The Clark County School District’s top financial officer has resigned after less than three months on the job.
Nikki Thorn, who began serving as the chief financial officer in early November, will part ways with the district on Jan. 27, school district officials confirmed this afternoon. She started working for the district in June 2014 and previously served as deputy CFO.
“The Operational Services Unit is working on finding an interim Chief Financial Officer and/or possibly a consultant to assist in the Business and Finance Division,” district officials wrote in a statement. “We wish Ms. Thorn luck and thank her for her service with the Clark County School District.”
Thorn’s future plans remain unclear. She took over the district’s financial operations after her predecessor, Jim McIntosh, accepted a position with the city of Henderson, said Deanna Wright, president of the Clark County School Board of Trustees.
“It was an honor to work on behalf of the wonderful students at the Clark County School District and I leave with great confidence in my team and their ability to continue to carry out the important work of the Business and Finance Division,” Thorn wrote in a statement provided by the district.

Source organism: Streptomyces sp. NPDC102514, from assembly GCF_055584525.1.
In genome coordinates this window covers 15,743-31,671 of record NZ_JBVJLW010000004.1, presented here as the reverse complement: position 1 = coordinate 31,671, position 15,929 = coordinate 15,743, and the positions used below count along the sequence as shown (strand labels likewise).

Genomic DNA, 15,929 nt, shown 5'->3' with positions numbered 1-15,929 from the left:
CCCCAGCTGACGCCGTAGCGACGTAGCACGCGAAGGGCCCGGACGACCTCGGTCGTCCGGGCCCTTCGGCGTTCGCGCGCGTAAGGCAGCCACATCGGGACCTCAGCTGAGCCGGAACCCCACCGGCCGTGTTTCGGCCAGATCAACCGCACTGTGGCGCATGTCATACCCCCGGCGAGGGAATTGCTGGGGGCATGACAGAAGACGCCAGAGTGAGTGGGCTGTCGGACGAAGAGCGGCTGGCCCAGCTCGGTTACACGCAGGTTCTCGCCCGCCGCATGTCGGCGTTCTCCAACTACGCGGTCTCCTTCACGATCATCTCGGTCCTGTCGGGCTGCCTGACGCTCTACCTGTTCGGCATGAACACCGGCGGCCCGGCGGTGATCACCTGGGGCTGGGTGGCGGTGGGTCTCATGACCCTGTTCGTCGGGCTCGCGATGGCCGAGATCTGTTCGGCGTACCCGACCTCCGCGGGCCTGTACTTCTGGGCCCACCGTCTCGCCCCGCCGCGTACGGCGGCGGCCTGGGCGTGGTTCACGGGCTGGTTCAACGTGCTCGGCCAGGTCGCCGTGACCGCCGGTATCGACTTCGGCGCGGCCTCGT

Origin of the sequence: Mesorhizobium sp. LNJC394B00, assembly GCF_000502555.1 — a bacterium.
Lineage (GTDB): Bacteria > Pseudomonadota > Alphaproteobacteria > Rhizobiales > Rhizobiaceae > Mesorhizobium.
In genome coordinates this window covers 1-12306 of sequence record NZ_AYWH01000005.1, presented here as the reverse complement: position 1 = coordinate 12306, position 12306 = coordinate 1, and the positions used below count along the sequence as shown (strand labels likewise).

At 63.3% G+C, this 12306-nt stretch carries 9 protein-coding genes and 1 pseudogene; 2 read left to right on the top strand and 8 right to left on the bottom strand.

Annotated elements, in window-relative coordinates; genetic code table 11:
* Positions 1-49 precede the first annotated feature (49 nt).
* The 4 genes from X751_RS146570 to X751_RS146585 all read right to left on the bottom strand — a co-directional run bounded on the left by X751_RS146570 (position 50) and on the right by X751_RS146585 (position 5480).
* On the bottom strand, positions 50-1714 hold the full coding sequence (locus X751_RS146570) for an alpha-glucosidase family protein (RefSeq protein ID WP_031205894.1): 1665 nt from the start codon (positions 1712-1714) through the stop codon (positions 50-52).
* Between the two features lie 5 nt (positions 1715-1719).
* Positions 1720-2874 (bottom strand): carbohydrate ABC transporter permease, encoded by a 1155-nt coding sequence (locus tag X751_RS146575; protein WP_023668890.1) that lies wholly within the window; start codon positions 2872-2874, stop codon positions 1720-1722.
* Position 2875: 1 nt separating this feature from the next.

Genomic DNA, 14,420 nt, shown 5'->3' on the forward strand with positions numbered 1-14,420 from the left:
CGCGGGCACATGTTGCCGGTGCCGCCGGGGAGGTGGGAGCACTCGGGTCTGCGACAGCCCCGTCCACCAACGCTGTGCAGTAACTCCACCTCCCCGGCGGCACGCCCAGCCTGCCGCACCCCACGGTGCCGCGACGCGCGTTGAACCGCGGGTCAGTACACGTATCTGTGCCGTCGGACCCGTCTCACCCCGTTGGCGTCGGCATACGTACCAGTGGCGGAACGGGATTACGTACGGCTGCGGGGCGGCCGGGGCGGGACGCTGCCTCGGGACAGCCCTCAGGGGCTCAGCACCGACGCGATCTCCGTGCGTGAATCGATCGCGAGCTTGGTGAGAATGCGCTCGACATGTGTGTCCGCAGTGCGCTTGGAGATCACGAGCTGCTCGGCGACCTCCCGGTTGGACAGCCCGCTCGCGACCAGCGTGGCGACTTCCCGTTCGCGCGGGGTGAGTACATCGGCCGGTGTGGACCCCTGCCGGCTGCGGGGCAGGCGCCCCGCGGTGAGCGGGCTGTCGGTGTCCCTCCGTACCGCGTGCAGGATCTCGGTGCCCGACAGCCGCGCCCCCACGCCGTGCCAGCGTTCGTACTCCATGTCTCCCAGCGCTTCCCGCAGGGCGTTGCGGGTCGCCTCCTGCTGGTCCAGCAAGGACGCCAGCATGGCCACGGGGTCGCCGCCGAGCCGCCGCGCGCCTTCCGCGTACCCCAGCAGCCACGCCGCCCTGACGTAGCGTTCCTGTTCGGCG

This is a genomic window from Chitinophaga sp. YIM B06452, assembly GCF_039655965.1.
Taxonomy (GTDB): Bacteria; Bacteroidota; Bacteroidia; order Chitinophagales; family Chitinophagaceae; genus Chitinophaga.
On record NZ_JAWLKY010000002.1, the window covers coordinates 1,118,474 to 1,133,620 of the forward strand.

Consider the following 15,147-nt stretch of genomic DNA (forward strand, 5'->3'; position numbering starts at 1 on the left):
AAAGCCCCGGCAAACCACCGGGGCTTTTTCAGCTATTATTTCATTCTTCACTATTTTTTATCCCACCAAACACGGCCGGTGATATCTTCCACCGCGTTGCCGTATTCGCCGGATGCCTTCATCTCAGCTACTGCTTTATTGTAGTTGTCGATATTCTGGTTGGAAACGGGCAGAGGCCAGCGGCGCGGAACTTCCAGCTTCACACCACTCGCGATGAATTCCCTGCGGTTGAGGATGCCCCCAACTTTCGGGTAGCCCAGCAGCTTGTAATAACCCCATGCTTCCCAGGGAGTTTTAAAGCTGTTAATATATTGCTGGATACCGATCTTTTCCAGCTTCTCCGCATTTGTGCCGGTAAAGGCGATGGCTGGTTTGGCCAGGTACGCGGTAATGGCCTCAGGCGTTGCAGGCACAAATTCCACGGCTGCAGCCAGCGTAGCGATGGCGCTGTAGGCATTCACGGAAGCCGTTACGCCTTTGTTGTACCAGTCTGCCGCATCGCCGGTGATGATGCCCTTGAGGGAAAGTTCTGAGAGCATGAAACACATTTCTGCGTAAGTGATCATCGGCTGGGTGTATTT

The story was first reported by the Las Vegas Review-Journal. Thorn has not responded to a voicemail left by The Nevada Independent asking for more information.
Her departure complicates matters for the nation’s fifth-largest school district, which is overhauling its organizational structure by transferring more decision-making power to each school. The newly implemented “school organizational teams” — made up of principals, staff members and parents — have just started working on budgets for the next academic year.
On top of that, the 2017 session of the Nevada Legislature kicks off in two and half weeks.
“It puts us in a difficult position,” Wright said. “We rely so heavily on our CFO all the time but specifically during the legislative session when things are being tossed around and stuff is happening in committees.”
Wright said she hadn’t spoken to Superintendent Pat Skorkowsky yet about Thorn’s departure, but she doesn’t expect the district to find a permanent replacement until after the legislative session. The superintendent interviews and hires the CFO, but the trustees ultimately approve the employment contract, she said.
The school district’s general fund operating budget for the 2016-2017 academic year is $2.291 billion.
Photo by Sam Morris for The Nevada Independent.